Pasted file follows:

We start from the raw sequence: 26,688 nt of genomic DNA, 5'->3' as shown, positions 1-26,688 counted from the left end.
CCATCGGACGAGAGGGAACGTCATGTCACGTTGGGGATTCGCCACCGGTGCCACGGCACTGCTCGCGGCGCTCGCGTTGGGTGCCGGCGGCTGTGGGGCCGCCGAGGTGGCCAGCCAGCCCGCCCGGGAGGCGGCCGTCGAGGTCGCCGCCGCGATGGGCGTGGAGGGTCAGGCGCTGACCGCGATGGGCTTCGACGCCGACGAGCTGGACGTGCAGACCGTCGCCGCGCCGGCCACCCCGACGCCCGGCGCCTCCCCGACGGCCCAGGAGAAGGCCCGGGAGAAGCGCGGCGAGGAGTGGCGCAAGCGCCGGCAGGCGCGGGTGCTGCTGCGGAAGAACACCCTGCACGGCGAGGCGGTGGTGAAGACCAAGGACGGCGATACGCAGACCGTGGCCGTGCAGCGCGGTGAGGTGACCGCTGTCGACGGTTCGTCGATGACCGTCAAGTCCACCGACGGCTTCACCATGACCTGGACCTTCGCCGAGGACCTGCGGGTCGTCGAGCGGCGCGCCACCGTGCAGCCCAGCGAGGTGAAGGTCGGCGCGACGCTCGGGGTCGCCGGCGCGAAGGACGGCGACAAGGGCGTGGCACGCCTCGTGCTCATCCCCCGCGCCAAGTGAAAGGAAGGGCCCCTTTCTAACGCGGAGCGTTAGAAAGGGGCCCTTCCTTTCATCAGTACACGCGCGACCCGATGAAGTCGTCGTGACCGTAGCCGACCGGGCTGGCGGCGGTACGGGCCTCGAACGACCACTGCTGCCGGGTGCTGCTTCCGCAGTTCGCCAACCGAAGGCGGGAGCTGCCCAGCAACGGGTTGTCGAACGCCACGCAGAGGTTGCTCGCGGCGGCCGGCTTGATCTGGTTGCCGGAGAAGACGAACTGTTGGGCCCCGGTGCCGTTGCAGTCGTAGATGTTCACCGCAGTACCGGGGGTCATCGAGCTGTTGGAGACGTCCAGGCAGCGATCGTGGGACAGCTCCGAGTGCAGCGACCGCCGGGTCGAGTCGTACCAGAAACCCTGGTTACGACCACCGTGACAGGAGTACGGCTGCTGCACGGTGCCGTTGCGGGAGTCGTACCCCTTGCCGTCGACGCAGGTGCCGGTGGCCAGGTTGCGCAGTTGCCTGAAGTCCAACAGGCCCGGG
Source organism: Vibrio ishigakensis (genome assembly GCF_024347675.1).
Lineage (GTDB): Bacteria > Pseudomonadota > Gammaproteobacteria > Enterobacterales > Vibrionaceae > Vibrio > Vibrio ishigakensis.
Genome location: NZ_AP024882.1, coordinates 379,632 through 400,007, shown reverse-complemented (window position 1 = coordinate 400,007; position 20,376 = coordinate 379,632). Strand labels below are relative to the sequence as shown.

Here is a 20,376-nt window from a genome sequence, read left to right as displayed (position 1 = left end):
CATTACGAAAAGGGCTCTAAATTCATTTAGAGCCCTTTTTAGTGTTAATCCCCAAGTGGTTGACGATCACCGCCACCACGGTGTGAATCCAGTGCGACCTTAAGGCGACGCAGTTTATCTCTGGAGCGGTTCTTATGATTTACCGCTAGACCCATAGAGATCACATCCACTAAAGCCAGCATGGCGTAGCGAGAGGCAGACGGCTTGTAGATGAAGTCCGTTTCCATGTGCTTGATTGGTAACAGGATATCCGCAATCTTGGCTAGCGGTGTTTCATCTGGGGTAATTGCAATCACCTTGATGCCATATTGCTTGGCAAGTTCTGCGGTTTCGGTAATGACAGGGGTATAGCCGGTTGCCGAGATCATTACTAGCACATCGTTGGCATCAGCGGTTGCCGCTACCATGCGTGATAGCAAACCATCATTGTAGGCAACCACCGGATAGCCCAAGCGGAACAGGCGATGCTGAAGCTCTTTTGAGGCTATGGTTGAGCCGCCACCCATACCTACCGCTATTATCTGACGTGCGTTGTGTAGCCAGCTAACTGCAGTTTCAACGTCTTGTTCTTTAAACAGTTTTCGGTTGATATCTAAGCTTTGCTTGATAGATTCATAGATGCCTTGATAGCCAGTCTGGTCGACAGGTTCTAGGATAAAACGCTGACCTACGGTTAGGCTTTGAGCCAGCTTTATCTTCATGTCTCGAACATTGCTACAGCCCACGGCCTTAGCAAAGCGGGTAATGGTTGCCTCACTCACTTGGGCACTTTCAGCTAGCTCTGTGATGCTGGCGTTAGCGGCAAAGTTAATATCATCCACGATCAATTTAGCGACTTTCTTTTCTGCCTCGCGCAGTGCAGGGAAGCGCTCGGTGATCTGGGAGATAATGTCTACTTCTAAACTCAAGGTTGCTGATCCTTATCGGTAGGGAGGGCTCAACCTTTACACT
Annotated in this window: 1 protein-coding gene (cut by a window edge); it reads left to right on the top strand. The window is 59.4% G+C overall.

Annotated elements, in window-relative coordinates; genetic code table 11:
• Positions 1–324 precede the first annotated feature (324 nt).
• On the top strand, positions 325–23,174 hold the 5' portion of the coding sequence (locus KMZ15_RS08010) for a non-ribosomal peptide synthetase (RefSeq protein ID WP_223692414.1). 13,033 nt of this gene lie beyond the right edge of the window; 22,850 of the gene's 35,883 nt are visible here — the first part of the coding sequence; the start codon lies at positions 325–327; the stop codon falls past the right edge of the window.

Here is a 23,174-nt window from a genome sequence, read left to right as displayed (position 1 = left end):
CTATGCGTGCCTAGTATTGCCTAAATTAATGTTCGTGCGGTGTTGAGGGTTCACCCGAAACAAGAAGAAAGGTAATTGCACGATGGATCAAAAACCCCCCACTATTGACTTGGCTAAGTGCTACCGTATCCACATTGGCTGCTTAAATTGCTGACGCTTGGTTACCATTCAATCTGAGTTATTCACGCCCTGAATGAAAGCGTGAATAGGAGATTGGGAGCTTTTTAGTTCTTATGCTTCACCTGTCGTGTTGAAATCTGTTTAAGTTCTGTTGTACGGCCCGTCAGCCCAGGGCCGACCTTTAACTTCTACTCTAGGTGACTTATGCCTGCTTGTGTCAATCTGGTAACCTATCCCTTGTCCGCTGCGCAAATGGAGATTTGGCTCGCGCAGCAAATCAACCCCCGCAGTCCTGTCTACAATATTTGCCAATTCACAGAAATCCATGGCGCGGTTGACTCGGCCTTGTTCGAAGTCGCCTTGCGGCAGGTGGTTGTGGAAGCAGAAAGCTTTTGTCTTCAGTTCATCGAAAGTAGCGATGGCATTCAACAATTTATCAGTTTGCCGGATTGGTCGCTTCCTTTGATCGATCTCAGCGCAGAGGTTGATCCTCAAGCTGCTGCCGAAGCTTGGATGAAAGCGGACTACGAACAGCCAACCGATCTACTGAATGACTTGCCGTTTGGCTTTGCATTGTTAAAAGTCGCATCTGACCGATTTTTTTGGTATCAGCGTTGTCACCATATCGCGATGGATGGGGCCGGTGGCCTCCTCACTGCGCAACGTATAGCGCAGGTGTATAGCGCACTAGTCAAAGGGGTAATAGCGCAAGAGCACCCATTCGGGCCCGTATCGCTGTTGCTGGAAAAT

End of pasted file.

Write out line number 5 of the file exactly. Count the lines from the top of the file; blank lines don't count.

Genome location: NZ_AP024882.1, coordinates 379,632 through 400,007, shown reverse-complemented (window position 1 = coordinate 400,007; position 20,376 = coordinate 379,632). Strand labels below are relative to the sequence as shown.